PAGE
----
The Hysitron PI 85E SEM PicoIndenter extends the range of your in-situ mechanical testing, bridging the gap between nanoscale and microscale characterization. This depth-sensing nanomechanical test system is specifically designed to leverage the advanced imaging capabilities of scanning electron microscopes (SEM, FIB/SEM, PFIB) while simultaneously performing quantitative nanomechanical testing. Its extended force range enables researchers to accurately test dimensionally large and/or hard structures that require larger loads to induce failure and/or fracture. The PI 85E instrument offers indentation, compression, tension, and fatigue testing across the entire materials spectrum (from metals and alloys to ceramics, composites, and semiconductor materials). The compact, low-profile architecture of PI 85E makes it ideally suited for small-chamber SEMs, Raman and optical microscopes, beamlines, and more.
Characterize hardness, creep, stress relaxation, elastic modulus, and fracture touhgness of near-surface features, interfaces, localized microstructures, and thin films.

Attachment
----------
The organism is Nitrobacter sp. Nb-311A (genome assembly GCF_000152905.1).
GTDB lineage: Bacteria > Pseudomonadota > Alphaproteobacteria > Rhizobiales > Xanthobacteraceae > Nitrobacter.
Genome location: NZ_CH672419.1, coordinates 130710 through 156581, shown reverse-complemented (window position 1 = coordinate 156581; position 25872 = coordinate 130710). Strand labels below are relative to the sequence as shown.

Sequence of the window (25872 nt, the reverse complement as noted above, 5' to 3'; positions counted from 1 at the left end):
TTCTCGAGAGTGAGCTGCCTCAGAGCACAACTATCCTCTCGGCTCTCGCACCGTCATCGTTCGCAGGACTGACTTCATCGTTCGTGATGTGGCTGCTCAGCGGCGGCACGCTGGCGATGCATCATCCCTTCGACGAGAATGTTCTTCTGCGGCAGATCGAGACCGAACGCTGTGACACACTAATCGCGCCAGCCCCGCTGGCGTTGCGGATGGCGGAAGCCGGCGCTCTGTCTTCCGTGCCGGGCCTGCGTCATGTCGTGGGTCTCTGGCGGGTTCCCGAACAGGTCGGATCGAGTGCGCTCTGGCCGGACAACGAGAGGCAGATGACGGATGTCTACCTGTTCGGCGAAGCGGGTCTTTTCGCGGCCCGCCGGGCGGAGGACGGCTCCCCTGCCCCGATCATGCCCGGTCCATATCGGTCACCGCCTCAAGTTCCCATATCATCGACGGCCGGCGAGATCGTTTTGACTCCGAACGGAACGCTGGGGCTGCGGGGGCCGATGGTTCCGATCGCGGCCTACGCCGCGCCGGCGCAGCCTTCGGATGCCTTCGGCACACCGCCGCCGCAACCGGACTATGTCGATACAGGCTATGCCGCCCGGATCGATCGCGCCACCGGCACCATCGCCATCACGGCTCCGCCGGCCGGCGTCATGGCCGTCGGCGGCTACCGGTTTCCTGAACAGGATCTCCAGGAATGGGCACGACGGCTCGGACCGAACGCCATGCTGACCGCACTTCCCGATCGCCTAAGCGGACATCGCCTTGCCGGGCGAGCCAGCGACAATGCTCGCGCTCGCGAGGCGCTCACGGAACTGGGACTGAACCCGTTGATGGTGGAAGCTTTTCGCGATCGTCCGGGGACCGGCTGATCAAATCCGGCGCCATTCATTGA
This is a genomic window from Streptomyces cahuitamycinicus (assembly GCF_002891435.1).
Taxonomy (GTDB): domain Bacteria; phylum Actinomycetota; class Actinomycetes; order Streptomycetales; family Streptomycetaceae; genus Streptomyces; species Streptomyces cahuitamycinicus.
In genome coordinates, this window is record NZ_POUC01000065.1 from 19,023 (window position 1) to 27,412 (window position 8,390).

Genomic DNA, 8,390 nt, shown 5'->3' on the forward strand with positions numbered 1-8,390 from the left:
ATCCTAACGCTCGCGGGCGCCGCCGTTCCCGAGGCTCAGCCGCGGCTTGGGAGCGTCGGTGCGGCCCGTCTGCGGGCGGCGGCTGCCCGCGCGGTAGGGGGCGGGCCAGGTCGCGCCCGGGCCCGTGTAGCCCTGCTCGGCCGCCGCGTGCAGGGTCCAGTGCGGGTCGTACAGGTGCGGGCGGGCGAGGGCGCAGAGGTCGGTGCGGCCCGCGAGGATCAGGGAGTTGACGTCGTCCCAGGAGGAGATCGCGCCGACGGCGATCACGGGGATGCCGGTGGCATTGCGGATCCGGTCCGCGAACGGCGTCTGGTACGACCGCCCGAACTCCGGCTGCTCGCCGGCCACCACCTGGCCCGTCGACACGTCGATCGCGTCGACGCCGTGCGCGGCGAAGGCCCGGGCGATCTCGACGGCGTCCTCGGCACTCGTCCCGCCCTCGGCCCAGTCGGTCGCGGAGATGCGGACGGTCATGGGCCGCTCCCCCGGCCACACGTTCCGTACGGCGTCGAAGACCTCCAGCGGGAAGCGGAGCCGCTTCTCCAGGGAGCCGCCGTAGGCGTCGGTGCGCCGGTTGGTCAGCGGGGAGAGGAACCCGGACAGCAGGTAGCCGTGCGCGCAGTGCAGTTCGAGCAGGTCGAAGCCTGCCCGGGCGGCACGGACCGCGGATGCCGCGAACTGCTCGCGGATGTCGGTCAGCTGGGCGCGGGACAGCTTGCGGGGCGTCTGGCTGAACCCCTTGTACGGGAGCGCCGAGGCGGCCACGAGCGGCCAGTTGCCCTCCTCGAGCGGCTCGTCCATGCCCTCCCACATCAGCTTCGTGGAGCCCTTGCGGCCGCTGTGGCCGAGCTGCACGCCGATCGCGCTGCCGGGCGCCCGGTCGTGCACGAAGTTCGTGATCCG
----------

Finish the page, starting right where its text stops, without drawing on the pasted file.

Hysitron PI 85E incorporates a variety of testing modes to characterize fundamental mechanical properties, stress-strain behavior, stiffness, fracture toughness, and deformation mechanisms across a wide range of samples. In addition to Bruker's industry-standard testing transducer, PI 85E offers higher load (250 mN) and larger displacement (150 µm) capabilities. The high-bandwidth transducer and flexure with advanced control electronics fully optimize large-scale sample testing and provide exceptional performance and sensitivity.
The Hysitron PI 85E system uses patented Push-to-Pull (PTP) devices to characterize one-dimensional structures, such as nanowires and nanotubes, and two-dimensional structures, such as free-standing thin films. These structures can also be electrically characterized with the instrument's optional Electrical Push-to-Pull devices. The larger displacement range of PI 85E is also ideal for testing deformation of three-dimensional lattices to larger strain.
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